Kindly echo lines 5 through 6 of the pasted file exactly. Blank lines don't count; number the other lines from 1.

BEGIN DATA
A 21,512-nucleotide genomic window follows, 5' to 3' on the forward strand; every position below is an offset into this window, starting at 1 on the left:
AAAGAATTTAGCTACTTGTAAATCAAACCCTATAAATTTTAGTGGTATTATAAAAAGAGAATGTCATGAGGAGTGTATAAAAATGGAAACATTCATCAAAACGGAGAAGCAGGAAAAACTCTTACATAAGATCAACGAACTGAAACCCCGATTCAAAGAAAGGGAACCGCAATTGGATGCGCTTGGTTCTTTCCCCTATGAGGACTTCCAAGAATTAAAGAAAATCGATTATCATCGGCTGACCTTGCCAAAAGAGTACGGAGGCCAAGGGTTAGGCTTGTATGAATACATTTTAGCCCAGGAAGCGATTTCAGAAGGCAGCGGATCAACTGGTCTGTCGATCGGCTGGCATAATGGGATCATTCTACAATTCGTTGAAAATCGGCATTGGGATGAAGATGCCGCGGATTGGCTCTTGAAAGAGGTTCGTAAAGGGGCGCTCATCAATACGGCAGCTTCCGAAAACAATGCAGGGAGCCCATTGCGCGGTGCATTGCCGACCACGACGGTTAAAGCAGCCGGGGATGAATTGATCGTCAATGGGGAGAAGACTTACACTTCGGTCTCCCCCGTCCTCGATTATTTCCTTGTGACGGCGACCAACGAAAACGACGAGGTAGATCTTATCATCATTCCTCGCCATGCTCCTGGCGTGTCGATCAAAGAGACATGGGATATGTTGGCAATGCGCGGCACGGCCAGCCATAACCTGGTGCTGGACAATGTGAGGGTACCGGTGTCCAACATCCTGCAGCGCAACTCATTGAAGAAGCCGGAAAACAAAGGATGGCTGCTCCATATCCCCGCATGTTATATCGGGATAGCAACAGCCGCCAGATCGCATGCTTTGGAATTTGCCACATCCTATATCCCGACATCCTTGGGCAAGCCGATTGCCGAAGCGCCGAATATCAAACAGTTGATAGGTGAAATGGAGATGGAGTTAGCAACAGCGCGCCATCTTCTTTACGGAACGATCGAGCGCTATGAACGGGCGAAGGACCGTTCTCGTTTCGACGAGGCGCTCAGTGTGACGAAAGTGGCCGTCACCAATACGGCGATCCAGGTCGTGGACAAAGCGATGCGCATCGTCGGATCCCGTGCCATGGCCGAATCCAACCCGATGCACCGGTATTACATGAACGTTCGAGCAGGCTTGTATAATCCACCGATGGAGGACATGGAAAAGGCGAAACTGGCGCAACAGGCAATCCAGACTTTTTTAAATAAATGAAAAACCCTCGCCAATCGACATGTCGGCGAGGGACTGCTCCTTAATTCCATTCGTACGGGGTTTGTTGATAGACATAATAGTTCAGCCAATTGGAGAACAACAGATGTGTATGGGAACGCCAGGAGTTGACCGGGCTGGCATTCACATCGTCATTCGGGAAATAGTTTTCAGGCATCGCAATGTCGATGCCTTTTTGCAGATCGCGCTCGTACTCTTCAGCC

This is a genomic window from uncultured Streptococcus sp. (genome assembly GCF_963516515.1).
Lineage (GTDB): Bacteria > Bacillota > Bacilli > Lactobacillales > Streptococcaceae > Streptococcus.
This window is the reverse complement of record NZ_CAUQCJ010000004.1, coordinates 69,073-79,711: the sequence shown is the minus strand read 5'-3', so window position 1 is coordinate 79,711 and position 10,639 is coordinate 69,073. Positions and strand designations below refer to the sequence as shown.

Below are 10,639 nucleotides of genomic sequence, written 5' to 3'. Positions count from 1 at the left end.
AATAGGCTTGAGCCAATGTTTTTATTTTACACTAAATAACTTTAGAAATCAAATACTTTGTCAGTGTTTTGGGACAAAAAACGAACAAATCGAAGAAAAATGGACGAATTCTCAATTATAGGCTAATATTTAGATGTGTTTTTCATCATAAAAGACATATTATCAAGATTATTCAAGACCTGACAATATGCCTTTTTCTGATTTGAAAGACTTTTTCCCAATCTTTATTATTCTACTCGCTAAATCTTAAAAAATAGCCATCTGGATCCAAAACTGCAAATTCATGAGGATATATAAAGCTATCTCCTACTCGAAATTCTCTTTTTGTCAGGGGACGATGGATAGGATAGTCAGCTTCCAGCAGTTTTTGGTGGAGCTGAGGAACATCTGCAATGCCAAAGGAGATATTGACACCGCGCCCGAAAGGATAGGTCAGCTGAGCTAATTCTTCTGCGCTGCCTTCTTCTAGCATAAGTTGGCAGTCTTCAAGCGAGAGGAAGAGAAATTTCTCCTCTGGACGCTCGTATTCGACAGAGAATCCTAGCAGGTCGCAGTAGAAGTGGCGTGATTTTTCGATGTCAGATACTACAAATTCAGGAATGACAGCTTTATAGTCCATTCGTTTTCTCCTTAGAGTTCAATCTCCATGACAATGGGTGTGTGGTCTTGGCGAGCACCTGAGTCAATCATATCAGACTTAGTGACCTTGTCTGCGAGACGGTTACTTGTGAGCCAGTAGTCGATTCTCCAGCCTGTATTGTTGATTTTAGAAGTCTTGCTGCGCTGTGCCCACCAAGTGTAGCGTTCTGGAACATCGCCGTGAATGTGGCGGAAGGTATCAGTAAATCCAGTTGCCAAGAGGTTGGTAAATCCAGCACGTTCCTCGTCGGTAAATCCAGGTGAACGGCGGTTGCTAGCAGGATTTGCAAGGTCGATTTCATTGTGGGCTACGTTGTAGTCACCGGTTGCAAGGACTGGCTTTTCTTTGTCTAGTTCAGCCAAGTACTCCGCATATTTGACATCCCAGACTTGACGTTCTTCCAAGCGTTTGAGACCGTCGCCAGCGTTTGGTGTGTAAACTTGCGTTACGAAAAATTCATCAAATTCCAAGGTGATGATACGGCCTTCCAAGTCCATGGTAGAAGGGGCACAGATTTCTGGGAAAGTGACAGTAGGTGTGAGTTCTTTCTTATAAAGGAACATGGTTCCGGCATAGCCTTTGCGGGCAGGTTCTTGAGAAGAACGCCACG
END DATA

This window is the reverse complement of record NZ_CAUQCJ010000004.1, coordinates 69,073-79,711: the sequence shown is the minus strand read 5'-3', so window position 1 is coordinate 79,711 and position 10,639 is coordinate 69,073. Positions and strand designations below refer to the sequence as shown.

Below are 10,639 nucleotides of genomic sequence, written 5' to 3'. Positions count from 1 at the left end.